Turiaf Hopes Working With Pekovic Will Make Both Better Players



Turiaf: Working With Pekovic Will Make Both Better Players



Mark Remme
Wolves Editor/Writer

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Ronny Turiaf has played just five career games against Nikola Pekovic, but apparently that sample size is big enough for him to draw a not-so-surprising conclusion.

“I can tell you I’m looking forward to having him on my team,” Turiaf said. “I’m really excited about that. I’m looking forward to it. I know I hate playing against him, because he’s a guy that’s relentless.”


Pekovic skyrocketed from a little-used bench player as a rookie into a starter the Timberwolves valued so much this offseason that they made it their priority to re-sign him long term as a restricted free agent. And now Turiaf, also signed this offseason as a free agent who played for the Clippers last season, is tasked with backing up the bruising, punishing Pekovic on this roster.

As for not facing him anymore? That’s not necessarily the case. The two will go head-to-head in practice every day for at least six months.

But that fact didn’t deter Turiaf from signing in Minnesota, and by most measures it looks like it excites him as he gets set to join the team for Training Camp this October. He sees an opportunity to grow—not only as a way to better himself as a player but also to help Pekovic improve his game. When Turiaf faced Pekovic as an opponent, there was no equity in the exchange. Now, the two will get a chance to push each other for the same cause.

“I’m looking forward to getting him better,” Turiaf said. “Having to guard me in practice, I know he’s going to hate me. But we’re going to make each other better, because that’s going to make me a better defender having to guard him every day, and I know I’m going to make him a better offensive player by just making his life a living hell every day in practice. Because I want him to succeed, and he has a lot of potential.”

There’s no question in the few times Pekovic faced Turiaf, he left a lasting impression. The first came when Turiaf played for New York in 2010 and Pekovic had limited minutes. The last four came while Pekovic had the lion’s share of time at center over the past two years, and while Turiaf averaged just around 10 minutes per night in those four contests, he got his money’s worth.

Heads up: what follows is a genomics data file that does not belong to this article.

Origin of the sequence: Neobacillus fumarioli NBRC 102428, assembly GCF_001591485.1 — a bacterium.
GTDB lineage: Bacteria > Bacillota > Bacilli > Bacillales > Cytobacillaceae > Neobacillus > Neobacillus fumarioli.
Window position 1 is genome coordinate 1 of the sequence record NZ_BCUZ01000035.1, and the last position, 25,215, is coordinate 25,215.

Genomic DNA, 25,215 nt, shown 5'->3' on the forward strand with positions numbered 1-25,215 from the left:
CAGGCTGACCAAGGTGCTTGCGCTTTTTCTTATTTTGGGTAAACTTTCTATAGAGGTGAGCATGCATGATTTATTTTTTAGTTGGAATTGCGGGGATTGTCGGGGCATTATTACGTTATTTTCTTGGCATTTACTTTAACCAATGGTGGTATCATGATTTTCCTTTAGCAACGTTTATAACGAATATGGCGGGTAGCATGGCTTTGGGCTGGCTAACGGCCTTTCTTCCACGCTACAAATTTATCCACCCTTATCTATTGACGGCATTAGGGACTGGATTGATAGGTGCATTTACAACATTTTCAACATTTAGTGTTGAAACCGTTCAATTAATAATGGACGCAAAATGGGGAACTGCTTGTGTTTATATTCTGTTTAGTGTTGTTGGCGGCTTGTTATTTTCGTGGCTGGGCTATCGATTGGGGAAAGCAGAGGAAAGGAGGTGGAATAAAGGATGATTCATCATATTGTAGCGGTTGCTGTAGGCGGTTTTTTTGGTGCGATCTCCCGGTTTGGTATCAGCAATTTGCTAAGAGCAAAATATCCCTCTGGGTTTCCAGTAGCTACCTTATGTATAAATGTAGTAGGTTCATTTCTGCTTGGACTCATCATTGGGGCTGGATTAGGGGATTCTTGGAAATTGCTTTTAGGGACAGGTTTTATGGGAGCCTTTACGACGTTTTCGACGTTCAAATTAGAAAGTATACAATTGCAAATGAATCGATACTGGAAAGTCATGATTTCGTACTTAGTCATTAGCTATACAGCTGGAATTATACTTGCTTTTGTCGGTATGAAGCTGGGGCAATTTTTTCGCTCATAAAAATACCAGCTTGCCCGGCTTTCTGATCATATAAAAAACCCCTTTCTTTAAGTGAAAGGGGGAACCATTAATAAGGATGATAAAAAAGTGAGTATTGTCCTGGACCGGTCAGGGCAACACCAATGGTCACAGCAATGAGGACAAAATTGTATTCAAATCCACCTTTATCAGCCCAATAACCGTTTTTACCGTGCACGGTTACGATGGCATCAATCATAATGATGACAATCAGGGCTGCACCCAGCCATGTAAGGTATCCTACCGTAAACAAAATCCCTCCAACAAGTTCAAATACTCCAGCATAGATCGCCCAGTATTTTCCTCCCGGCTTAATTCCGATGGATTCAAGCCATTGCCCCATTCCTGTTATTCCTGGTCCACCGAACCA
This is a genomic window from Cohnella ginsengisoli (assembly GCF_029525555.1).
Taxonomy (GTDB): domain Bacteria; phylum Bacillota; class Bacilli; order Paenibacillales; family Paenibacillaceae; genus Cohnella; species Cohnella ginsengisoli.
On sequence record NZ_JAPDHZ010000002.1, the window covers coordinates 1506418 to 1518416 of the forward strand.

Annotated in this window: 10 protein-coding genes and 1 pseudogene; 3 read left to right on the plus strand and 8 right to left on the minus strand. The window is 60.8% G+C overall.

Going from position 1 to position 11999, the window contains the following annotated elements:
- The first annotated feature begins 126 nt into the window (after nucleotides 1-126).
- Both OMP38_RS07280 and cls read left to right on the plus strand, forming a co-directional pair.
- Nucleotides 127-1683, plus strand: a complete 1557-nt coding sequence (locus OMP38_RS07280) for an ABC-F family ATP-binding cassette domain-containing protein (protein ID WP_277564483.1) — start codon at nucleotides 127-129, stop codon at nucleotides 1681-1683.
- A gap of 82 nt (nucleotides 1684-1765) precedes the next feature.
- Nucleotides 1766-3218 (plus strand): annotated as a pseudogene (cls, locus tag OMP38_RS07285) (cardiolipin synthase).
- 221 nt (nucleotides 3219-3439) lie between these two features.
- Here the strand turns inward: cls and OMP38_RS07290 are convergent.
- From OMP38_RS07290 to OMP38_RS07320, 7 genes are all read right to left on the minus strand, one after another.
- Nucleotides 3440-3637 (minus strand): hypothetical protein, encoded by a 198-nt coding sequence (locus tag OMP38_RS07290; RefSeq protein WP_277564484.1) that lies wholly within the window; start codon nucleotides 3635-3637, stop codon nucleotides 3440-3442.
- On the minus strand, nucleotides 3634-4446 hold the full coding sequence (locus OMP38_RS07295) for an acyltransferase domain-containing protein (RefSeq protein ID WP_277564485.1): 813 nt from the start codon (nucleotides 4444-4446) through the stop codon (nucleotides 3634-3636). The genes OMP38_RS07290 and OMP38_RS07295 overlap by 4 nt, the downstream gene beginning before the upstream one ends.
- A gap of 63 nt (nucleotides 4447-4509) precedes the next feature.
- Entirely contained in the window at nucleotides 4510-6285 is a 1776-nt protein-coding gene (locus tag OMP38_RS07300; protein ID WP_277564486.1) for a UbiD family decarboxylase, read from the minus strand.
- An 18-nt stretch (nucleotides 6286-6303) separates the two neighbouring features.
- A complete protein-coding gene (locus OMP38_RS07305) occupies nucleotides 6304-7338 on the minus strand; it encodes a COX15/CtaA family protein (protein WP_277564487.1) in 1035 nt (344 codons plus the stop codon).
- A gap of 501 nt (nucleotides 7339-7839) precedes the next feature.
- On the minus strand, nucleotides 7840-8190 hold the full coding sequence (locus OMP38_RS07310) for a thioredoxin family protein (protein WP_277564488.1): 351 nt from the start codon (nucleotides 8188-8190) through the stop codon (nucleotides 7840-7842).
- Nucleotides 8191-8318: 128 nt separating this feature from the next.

The instincts, the physical play and the presence both through his scoring and rebounding around the boards were all evident.

“He’s a very smart player who knows what he can do, and he’s going to do that at all costs,” Turiaf said. “That’s what makes him so successful. He’s pound-for-pound the strongest center that I had to guard. Hands down. You see that in the games.”

Wolves President of Basketball Operations Flip Saunders talked about Turiaf’s presence on the team as a guy who helps make his teammates better—mostly referencing the type of screens he can set on the pick-and-roll and how he can protect the rim. But he also sees Turiaf as a guy who can challenge Pekovic in those crucial practice moments and help the team’s cornerstone at center become better and better as he moves into the fourth year of his career.

“Any time you have a guy who will challenge you, you’re going to get better,” Saunders said. “They’re going to challenge each other.”

That same challenge extends to rookie center Gorgui Dieng, who was drafted out of Louisville to be a shot-blocker and viable passing big. Turiaf said he looks forward to helping pass along some of the lessons he learned earlier in his career playing with Amare Stoudemire in New York and Pau Gasol in Los Angeles.

That’s part of the intangibles Saunders described on Wednesday. Turiaf, for his career, averaged 16.8 minutes per game. He’s averaged 4.7 points and 3.6 rebounds during that span. But he’s played in six playoffs, two finals and won a title. And during that span he’s added had Gasol, Andrew Bynum, Stoudemire, Chris Bosh, DeAndre Jordan and Blake Griffin all going through the practice grind with him. He’s been around All-Stars at nearly every stop he’s taken in his career, and he’s picked up a few things along the way he can apply here in Minnesota.

“I’m looking forward to what I can bring to the table, that I know what to do,” Turiaf said. “And I know that’s going to help him. It’s better for the Timberwolves, it’s better for us, and if I can get him better, I’ll try to do that.”


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